Burmese Lacquer Betel Box 02

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Size: 5.75 x 5.75 x 4.75 inches
Material: Lacquer and Bamboo
Condition: Good Condition


This is a Burmese red, black and green lacquerware paan or betel (kun-it) box - a traditional item of hospitality in Burmese homes used to offer to visitors. On the lid is engraved the figure of a man in traditional Burmese court dress. This maybe a representation of Zaw-gyi, the Burmese semi-immortal alchemist or magician. Flanking him are plants, and above him is a banner with Burmese script probably with the name of the master craftsman. Around the sides of the box are two large floral designs and two parakeets, which are symbols of love in Burma. Boxes like this were used to contain the ingredients to make paan, which in its basic form consists of slices of betel nut mixed with lime paste wrapped in betel leaf. The two trays in the box would contain these ingredients, or even coconut, saffron, fragrant spices or rose preserves for more special preprations of paan. “A maze of sumptuary laws decreed the size, the extent of decoration, and the material permitted for the betel boxes of the various grades of courtiers” says Sylvia Fraser-Lu. Similar Burmese paan boxes can be found in the Victoria and Albert Museum, London. (Ref: Pages 68, 69, and 92 of the book ‘Burmese Lacquerware’ by Sylvia Fraser-Lu.)
  • ABOUT Burmese Lacquerware

    While Yun-de, or lacquerware in Burmese, is considered a minor art in most countries, in Burma, it has been a dominant industry for the last three centuries. Burma acquired the techniques of production from China, where lacquer has been in use for over 3,000 years. Burmese royals often presented lacquerware as gifts to foreign envoys, and food in their banquets was served on lacquer dishes. They used lacquer boxes to store jewellery and scarves. Objects embellished with lacquer even played an important role in Buddhist religious ceremonies. But the use of lacquerware was not restricted to royalty and monkhood; lacquer objects were used daily by commoners to store food, refreshments, clothing, cosmetics or even flowers. The importance of lacquer to the Burmese is probably equivalent to the modern use of porcelain, glass and plastic combined (source: Burmese Lacquerware, book by Sylvia Fraser-Lu).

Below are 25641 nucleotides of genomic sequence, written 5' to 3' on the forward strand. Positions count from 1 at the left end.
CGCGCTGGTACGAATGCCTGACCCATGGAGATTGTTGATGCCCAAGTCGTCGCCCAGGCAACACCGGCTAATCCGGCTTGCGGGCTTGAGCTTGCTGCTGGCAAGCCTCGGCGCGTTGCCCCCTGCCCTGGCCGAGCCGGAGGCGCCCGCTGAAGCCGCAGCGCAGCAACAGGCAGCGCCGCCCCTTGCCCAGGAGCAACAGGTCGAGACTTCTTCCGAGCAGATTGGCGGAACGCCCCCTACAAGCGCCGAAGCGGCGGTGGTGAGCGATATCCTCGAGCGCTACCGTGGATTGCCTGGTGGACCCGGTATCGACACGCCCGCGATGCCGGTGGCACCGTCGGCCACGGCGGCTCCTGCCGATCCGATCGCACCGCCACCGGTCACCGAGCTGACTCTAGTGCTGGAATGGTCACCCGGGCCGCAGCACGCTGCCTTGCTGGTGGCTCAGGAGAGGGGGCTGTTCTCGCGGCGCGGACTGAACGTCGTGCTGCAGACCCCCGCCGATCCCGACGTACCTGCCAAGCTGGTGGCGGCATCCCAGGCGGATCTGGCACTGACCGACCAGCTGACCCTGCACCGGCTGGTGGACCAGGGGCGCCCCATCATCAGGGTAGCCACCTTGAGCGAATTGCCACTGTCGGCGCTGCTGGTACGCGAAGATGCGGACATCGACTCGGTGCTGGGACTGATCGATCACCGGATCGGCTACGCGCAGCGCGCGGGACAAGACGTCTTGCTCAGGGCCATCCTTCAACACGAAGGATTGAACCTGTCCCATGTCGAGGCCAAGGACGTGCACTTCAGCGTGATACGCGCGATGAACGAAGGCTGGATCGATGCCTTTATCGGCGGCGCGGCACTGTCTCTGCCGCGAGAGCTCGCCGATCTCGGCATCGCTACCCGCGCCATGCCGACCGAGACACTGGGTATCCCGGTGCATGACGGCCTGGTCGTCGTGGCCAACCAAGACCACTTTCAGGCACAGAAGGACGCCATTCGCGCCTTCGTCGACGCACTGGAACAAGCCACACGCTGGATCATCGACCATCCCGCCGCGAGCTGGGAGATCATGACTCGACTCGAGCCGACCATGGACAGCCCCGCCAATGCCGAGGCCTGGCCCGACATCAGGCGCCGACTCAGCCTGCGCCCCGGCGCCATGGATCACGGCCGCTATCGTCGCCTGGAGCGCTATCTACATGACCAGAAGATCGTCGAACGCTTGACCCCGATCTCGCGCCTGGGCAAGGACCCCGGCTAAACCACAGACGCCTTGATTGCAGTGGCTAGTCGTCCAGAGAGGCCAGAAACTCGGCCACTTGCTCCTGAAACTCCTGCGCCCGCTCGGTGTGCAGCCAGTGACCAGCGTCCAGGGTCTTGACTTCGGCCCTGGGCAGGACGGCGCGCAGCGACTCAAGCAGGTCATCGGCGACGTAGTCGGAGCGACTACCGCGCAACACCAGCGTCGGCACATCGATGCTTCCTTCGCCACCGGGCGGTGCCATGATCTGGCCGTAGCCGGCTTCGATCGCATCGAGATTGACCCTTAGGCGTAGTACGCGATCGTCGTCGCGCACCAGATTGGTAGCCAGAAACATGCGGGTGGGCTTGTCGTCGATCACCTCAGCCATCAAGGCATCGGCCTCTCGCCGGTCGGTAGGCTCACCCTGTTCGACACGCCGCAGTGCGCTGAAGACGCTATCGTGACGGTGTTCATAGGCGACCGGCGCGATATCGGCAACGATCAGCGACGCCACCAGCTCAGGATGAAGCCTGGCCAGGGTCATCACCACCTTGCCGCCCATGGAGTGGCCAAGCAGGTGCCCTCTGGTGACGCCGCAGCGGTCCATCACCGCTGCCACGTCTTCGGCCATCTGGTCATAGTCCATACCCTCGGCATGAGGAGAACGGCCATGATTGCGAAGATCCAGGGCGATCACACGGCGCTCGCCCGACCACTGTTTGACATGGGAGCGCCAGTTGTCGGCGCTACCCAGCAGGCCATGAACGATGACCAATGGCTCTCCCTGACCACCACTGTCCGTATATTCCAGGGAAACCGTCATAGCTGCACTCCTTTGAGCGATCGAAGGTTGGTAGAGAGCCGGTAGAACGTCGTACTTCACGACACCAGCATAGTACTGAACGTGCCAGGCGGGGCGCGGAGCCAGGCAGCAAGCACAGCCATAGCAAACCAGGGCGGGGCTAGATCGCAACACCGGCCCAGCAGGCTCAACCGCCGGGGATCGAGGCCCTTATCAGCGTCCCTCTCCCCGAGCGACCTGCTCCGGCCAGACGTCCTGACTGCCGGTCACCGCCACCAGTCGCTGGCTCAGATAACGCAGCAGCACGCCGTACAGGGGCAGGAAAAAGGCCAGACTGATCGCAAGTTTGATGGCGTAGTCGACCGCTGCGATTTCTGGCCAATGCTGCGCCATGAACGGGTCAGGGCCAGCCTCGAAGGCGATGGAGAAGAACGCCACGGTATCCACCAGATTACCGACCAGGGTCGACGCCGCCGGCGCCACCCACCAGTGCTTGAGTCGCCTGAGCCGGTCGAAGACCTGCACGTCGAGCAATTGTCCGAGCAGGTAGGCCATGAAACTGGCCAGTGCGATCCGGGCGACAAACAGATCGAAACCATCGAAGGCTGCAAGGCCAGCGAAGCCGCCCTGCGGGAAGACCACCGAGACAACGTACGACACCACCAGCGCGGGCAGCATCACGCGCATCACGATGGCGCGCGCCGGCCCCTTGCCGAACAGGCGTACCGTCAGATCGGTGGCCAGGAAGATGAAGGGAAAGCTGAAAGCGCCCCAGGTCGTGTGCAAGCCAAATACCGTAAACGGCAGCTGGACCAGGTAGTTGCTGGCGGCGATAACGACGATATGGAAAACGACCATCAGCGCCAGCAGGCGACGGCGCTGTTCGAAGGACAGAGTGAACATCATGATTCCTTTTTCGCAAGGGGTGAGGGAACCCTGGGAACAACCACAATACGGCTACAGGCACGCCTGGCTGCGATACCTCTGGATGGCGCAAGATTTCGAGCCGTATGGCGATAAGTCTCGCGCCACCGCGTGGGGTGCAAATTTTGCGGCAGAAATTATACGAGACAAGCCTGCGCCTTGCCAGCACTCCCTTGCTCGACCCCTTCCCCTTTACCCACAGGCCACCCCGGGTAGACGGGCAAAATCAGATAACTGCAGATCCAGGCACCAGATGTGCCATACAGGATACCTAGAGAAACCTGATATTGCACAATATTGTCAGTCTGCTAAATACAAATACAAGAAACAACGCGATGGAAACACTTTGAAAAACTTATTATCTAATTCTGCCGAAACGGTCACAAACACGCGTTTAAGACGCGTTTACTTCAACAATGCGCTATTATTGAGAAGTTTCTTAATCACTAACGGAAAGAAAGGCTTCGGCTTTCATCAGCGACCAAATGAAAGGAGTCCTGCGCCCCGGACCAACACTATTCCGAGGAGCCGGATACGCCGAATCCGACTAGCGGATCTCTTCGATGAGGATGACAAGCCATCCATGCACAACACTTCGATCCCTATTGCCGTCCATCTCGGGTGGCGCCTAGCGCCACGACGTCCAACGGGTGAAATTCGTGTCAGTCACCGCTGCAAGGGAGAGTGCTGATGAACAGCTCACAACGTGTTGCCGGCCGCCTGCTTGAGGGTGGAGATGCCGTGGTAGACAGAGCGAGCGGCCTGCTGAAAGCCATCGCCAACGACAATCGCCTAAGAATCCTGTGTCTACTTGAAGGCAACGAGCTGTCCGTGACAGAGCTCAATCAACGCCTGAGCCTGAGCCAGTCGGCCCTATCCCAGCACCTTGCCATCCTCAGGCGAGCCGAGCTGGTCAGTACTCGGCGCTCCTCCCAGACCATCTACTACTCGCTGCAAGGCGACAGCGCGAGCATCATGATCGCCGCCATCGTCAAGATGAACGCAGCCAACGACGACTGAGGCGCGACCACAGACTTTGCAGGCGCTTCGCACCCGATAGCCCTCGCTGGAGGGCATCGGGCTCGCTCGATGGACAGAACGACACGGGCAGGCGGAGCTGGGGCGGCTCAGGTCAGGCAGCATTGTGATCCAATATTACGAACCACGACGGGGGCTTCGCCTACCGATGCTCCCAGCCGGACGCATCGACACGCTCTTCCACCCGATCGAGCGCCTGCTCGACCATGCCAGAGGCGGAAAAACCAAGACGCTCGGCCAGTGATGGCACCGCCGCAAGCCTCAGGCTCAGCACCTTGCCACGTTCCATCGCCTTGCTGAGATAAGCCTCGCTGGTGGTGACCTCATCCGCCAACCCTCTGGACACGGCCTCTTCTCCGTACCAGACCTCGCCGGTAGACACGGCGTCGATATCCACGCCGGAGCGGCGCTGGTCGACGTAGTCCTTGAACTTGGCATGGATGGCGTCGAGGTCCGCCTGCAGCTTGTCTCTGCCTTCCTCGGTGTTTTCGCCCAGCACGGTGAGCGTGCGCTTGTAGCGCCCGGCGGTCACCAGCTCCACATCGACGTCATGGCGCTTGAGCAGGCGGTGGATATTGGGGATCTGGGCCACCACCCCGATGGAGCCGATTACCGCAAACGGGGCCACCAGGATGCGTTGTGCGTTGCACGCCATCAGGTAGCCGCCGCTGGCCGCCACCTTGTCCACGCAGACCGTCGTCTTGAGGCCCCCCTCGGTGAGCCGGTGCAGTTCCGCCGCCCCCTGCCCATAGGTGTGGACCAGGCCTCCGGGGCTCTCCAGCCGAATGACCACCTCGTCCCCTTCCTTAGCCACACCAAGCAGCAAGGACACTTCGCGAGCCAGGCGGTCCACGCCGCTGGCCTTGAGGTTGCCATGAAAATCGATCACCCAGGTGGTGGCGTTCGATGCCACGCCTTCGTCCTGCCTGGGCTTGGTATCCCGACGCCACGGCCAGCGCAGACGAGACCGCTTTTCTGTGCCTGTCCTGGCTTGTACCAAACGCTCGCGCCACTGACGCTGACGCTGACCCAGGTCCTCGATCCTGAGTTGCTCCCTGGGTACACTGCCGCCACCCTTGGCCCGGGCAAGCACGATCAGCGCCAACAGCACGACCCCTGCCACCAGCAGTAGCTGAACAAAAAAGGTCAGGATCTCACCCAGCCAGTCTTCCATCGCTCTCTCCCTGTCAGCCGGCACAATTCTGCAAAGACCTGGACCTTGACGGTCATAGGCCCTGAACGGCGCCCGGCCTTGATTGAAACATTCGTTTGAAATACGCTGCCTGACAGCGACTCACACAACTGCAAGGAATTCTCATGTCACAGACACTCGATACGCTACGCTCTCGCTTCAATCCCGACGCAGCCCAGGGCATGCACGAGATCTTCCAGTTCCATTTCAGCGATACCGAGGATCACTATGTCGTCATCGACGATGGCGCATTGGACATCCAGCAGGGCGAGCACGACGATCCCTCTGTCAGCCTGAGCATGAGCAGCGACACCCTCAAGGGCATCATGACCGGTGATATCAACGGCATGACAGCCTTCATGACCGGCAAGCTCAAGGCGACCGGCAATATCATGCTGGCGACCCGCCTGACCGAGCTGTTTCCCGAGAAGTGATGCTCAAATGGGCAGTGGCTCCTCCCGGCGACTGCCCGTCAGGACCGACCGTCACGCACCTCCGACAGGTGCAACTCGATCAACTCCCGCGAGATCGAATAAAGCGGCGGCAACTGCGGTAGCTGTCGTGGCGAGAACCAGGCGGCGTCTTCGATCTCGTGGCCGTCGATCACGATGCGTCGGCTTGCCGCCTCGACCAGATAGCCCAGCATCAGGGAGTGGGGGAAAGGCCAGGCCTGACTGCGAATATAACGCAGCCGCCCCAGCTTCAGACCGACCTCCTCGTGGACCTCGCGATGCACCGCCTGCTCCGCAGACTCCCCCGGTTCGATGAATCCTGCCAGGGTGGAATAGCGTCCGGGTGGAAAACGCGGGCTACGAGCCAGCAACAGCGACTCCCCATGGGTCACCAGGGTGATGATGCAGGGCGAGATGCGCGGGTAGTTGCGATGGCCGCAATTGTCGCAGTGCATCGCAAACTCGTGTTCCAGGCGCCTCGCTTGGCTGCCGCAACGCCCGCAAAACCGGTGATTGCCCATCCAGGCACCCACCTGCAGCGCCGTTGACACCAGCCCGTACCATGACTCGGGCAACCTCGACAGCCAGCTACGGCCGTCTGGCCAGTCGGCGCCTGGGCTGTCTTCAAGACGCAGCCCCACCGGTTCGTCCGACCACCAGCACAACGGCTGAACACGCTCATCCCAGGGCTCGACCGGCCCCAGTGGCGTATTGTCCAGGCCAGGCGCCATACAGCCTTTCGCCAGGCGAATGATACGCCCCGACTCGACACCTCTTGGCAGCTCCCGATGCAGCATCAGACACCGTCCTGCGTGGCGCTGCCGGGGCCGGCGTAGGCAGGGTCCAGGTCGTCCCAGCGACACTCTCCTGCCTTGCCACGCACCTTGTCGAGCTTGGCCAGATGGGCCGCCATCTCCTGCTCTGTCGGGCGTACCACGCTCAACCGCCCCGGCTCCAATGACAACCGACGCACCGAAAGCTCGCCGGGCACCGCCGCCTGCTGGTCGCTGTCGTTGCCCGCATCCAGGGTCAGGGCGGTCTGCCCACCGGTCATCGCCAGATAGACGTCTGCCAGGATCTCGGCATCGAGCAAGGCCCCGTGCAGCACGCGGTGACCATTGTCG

The lacquer (thit-si) is the sap tapped from the varnish tree (or thitsee) that grows wild in the forests of Myanmar (formerly Burma). It is straw-coloured but turns black on exposure to air. When brushed or coated, it forms a hard glossy smooth surface resistant to moisture or heat. Lacquer vessels, boxes and trays have a coiled or woven bamboo-strip base often mixed with horsehair. The sap is then mixed with ashes or sawdust to form a putty-like substance, which can be sculpted. The object is coated layer upon layer to make a smooth surface, and then polished and hand engraved with intricate designs. As the lacquer is very thin when applied, it requires many coats to provide an even finish. The preceding coat must be completely dry and highly polished before applying the next one. With some objects having as many as 100 such layers, the production of lacquerware was a time consuming and expensive business. It could take three to four months to finish a small vessel, and over a year for a larger piece.

    Lacquer pieces came to India, specifically Tamil Nadu, through the Chettiars - a community of Indian traders, merchants and land owners, some of whom had moved to Burma. “Indians had lived in Burma for centuries, but large-scale migration took place during British-colonial rule, when the country was part of British India, during the 19th and early 20th centuries. They were used as civil servants, traders, farmers, labourers and artisans – and came to be considered the backbone of the economy.” (Source: BBC) The Chettiars originated in the Chettinad region of Tamil Nadu (about 75 villages, east of Madurai), and have been credited with the expansion of Burma’s agrarian economy. Many were also private financiers, and these banking families, although based in Burma for several generations, maintained their links with Chettinad, returning there for family events such as weddings. The family houses were kept up for this purpose and were filled with fine materials from Burma, including lacquer vessels, some of excellent quality.

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